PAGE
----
It’s not often that we have to update our entire website, but that’s what my designer has been doing for me. She’s switched my hosting system to Managed WordPress, changed my blog from WordPress.com to WordPress.org, and updated my ancient webmail to the Office 365 Email program. We’re still ironing out the kinks, but we’re getting there. I highly recommend Laideebug Digital if you’re looking to update your site.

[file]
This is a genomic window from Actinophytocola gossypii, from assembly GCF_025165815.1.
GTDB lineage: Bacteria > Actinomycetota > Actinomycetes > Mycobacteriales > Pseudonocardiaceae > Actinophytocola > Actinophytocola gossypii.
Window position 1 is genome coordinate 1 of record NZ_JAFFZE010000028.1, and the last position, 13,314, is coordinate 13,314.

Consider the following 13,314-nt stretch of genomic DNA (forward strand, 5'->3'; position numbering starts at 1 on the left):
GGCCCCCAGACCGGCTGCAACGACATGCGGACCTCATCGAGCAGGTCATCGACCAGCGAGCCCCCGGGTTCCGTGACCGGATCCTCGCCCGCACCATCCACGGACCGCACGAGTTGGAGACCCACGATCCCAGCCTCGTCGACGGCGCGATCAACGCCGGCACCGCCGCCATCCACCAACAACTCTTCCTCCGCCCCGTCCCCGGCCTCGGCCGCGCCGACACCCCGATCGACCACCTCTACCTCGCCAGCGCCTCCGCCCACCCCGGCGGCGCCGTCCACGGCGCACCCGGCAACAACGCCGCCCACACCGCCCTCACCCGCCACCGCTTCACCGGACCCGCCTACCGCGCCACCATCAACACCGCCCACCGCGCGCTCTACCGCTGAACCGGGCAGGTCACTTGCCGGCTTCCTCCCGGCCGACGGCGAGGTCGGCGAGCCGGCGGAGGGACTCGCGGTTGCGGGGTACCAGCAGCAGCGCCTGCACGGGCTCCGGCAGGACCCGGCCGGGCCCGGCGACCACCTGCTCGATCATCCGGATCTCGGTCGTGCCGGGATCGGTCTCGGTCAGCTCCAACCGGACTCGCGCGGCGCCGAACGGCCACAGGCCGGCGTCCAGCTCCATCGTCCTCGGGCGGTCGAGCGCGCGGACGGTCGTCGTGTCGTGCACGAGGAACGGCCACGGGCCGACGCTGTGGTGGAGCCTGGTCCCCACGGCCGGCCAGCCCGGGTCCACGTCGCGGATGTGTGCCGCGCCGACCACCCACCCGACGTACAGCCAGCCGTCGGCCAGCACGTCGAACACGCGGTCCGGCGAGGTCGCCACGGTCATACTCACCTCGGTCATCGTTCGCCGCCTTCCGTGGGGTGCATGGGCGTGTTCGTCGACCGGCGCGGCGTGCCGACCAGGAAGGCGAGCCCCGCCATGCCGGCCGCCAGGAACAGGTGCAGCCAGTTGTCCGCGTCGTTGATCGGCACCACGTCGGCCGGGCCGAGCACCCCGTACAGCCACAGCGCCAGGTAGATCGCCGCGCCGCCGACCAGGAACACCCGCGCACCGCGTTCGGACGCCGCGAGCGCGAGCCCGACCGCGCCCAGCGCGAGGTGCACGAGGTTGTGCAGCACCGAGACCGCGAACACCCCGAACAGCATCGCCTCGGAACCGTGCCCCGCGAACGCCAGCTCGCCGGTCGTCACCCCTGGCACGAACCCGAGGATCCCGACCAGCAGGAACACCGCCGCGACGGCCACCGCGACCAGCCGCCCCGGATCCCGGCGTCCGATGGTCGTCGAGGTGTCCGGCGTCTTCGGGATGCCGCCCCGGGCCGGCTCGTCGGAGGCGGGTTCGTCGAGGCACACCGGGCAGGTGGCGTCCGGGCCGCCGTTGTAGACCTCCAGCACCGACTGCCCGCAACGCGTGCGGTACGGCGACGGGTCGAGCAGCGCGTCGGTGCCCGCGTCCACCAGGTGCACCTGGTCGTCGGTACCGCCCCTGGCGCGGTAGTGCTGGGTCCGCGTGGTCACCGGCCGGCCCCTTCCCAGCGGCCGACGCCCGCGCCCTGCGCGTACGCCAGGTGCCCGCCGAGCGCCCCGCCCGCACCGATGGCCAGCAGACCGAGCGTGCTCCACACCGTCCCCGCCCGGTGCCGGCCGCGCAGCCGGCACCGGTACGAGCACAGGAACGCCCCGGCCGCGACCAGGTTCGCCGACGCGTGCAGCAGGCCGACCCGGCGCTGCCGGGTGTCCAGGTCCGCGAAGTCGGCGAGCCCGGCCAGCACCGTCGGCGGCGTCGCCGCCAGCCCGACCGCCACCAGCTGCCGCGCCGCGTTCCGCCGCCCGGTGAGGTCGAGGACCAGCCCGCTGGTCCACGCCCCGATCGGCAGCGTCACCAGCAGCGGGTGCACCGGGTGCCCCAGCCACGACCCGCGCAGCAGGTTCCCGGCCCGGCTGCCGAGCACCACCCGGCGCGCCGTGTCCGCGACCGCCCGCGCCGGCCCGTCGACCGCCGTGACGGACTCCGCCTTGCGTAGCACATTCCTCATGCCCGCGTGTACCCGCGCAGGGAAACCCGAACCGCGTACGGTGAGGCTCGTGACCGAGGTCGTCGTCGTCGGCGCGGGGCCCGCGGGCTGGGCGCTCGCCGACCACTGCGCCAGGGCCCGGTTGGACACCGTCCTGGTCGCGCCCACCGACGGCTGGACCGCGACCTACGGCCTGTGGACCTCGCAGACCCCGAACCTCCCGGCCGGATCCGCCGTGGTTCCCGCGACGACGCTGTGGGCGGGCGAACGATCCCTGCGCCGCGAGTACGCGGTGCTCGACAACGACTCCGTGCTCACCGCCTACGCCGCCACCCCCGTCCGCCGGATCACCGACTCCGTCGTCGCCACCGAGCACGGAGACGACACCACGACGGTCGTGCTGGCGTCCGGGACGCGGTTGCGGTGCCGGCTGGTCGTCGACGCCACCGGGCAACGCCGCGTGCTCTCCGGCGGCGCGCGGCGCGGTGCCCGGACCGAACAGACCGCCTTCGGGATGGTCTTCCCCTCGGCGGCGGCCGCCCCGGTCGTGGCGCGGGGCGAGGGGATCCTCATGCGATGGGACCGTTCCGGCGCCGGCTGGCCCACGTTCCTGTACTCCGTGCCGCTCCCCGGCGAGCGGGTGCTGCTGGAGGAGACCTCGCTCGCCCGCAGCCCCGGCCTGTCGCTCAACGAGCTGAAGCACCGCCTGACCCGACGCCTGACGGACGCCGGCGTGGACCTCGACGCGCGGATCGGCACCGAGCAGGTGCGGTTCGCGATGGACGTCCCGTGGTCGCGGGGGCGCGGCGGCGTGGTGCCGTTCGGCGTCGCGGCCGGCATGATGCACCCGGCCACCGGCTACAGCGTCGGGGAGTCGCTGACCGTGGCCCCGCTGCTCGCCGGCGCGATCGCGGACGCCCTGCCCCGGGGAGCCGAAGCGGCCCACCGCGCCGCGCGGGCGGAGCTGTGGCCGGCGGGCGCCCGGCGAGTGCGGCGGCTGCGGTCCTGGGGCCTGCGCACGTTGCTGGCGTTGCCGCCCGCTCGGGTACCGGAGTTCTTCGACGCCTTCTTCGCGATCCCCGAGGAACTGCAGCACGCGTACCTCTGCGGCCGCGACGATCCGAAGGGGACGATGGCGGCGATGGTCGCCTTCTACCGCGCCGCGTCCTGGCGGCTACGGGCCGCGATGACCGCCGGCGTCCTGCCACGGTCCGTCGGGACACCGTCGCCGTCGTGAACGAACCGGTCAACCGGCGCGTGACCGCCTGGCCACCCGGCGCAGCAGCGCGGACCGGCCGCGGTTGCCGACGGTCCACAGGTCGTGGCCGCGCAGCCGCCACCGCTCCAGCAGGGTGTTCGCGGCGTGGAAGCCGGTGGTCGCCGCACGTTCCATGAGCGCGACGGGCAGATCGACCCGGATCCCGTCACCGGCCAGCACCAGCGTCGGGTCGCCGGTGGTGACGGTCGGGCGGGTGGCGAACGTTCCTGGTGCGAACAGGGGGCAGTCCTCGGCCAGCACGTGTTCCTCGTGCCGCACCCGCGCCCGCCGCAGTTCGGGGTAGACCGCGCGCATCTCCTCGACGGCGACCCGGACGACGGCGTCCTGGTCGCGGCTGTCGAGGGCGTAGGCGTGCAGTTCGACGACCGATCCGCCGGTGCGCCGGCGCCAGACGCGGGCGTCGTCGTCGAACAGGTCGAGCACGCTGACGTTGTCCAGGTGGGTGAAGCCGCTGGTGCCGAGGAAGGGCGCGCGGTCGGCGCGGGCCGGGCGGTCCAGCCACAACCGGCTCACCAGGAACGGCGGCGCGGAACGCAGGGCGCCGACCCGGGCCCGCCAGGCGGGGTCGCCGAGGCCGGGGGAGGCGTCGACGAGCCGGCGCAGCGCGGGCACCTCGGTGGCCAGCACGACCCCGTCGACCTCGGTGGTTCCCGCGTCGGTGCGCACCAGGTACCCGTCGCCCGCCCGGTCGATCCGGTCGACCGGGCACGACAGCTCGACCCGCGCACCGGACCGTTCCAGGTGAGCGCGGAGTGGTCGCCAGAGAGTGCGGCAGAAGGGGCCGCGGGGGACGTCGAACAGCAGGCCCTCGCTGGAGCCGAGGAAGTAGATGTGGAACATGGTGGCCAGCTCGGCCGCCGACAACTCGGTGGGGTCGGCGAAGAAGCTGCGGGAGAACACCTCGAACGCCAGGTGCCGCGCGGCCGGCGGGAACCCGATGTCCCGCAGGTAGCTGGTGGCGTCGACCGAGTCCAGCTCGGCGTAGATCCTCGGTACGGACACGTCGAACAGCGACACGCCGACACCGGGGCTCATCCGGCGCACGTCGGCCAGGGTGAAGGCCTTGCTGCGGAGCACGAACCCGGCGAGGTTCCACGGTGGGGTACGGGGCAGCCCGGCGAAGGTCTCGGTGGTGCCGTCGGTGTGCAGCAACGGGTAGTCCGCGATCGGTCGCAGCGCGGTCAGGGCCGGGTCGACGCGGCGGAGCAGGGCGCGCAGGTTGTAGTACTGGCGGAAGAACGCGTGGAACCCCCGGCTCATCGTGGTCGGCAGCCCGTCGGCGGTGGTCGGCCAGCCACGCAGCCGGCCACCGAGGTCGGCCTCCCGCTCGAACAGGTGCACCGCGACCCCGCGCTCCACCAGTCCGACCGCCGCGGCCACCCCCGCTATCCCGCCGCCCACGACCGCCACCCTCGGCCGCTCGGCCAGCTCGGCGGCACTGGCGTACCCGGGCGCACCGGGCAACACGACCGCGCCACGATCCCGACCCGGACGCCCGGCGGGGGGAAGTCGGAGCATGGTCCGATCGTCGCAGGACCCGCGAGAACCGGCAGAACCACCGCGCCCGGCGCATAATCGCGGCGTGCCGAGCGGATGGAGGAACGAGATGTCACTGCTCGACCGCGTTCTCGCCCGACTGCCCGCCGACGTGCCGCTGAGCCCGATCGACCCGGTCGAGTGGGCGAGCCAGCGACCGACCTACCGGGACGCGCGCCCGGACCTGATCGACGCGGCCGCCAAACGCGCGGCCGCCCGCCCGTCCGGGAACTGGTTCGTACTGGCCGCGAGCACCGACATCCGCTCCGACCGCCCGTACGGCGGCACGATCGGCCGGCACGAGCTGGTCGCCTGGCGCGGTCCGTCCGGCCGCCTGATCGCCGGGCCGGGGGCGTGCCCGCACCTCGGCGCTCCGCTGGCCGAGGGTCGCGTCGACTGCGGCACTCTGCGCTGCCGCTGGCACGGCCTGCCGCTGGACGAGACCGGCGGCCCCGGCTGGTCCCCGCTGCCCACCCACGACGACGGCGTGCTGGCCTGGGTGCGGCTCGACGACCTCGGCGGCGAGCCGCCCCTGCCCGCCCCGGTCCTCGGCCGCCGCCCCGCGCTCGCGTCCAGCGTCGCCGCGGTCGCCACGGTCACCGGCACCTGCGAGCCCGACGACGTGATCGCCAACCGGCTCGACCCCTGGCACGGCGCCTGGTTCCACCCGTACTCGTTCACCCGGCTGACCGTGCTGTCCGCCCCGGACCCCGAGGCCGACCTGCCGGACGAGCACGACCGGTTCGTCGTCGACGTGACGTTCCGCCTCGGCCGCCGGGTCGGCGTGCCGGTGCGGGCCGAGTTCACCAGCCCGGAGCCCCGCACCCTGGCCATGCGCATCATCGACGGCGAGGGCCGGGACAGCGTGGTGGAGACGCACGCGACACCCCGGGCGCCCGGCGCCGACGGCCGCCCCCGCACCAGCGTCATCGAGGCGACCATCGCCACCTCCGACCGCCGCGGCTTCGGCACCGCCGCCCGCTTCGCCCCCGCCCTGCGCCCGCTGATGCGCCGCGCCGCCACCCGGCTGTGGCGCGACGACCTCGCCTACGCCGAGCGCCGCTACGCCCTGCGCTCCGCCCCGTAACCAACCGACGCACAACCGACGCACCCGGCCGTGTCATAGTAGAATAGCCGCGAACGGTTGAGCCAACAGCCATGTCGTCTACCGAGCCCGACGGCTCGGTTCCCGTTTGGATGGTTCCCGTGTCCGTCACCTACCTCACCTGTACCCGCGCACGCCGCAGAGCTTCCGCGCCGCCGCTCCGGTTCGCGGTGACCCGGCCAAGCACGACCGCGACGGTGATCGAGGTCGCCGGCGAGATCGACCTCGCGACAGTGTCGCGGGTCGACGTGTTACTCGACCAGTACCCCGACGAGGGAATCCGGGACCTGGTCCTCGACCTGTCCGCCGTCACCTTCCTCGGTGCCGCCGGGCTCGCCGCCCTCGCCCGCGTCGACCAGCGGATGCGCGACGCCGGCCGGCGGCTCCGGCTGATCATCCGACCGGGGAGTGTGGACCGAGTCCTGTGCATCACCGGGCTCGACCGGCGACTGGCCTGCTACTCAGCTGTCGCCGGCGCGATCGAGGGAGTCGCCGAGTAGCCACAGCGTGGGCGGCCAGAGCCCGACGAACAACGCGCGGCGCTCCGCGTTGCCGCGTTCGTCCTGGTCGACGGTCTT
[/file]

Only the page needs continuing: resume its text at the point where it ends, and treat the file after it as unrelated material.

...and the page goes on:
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I’m revising my very first published novel, Circle of Light. This title won the 1995 HOLT Medallion Award and blends my love of science fiction with romance. When I was a fledgling writer, it gave me great joy to let my imagination go wild and create this soaring fantasy. This story began a trilogy and was one of four books I did with Dorchester writing as Nancy Cane. The story follows the hero’s journey in that first we see attorney Sarina Bretton in her natural habitat. She is kidnapped from Earth by Captain Teir Reylock of the Coalition Defense League. His mission is to deliver her to the alliance for her marriage to Lord Cam’brii, a stiff politician. Through this union, Sarina will become the Great Healer and save the galaxy from a devastating plague. Sarina, unhappy about being forced from her home, refuses to cooperate. But after an encounter with one of Teir’s enemies, she crosses the threshold and accepts the challenge. Along the way, she falls in love with Teir instead of the councilman she’s destined to wed. Oh, what fun I had creating this tale! It brings me great pleasure to reread this story and make it even better. It’s amazing how much a writer’s skill advances over the years. Revising may be a tedious job, but it’s necessary to polish a book to perfection. I might be writing mysteries now, but these stories were my first love. They’ll be available to you again with new covers and bonus materials in my revised Author’s Editions. Tropes: abduction by a hot alien, space travel, starship captain, political intrigue, betrayal, psychic ability, strong female lead, royalty, star-crossed romance, legends & prophecy, secret identity. What are your favorite elements in the books you read? ONE MORE DAY to enter the Booklover’s Bench contest to win a $25 Amazon/BN gift card. Enter Here and check out our latest Let’s Talk post while there.